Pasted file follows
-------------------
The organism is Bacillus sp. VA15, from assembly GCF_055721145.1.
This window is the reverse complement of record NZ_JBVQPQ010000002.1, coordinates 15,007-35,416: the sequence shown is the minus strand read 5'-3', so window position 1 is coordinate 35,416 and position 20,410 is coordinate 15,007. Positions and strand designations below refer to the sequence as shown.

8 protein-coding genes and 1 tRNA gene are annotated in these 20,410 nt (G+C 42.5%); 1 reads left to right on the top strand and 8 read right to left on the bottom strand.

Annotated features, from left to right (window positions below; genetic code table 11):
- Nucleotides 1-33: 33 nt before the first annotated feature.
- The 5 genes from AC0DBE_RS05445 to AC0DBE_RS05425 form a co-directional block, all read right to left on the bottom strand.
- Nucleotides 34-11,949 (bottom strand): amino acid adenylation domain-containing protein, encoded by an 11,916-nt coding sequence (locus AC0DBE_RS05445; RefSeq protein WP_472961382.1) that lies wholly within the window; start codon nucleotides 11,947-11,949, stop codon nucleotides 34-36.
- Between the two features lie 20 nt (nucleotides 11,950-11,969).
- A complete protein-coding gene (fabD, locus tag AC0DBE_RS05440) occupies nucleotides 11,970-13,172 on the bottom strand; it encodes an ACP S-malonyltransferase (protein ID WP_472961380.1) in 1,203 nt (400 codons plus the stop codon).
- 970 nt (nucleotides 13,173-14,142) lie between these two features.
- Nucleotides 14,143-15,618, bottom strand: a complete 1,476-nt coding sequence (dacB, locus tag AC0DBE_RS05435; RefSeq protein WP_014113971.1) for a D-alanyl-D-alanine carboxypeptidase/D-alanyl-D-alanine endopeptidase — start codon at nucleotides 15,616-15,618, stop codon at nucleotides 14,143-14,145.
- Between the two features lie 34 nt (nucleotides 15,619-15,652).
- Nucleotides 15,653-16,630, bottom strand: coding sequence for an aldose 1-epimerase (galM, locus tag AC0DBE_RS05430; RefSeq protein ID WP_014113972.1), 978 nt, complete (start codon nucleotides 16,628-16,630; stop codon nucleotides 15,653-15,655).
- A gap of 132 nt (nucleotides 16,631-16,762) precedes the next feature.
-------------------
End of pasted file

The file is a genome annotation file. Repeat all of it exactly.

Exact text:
The organism is Bacillus sp. VA15, from assembly GCF_055721145.1.
This window is the reverse complement of record NZ_JBVQPQ010000002.1, coordinates 15,007-35,416: the sequence shown is the minus strand read 5'-3', so window position 1 is coordinate 35,416 and position 20,410 is coordinate 15,007. Positions and strand designations below refer to the sequence as shown.

8 protein-coding genes and 1 tRNA gene are annotated in these 20,410 nt (G+C 42.5%); 1 reads left to right on the top strand and 8 read right to left on the bottom strand.

Annotated features, from left to right (window positions below; genetic code table 11):
- Nucleotides 1-33: 33 nt before the first annotated feature.
- The 5 genes from AC0DBE_RS05445 to AC0DBE_RS05425 form a co-directional block, all read right to left on the bottom strand.
- Nucleotides 34-11,949 (bottom strand): amino acid adenylation domain-containing protein, encoded by an 11,916-nt coding sequence (locus AC0DBE_RS05445; RefSeq protein WP_472961382.1) that lies wholly within the window; start codon nucleotides 11,947-11,949, stop codon nucleotides 34-36.
- Between the two features lie 20 nt (nucleotides 11,950-11,969).
- A complete protein-coding gene (fabD, locus tag AC0DBE_RS05440) occupies nucleotides 11,970-13,172 on the bottom strand; it encodes an ACP S-malonyltransferase (protein ID WP_472961380.1) in 1,203 nt (400 codons plus the stop codon).
- 970 nt (nucleotides 13,173-14,142) lie between these two features.
- Nucleotides 14,143-15,618, bottom strand: a complete 1,476-nt coding sequence (dacB, locus tag AC0DBE_RS05435; RefSeq protein WP_014113971.1) for a D-alanyl-D-alanine carboxypeptidase/D-alanyl-D-alanine endopeptidase — start codon at nucleotides 15,616-15,618, stop codon at nucleotides 14,143-14,145.
- Between the two features lie 34 nt (nucleotides 15,619-15,652).
- Nucleotides 15,653-16,630, bottom strand: coding sequence for an aldose 1-epimerase (galM, locus tag AC0DBE_RS05430; RefSeq protein ID WP_014113972.1), 978 nt, complete (start codon nucleotides 16,628-16,630; stop codon nucleotides 15,653-15,655).
- A gap of 132 nt (nucleotides 16,631-16,762) precedes the next feature.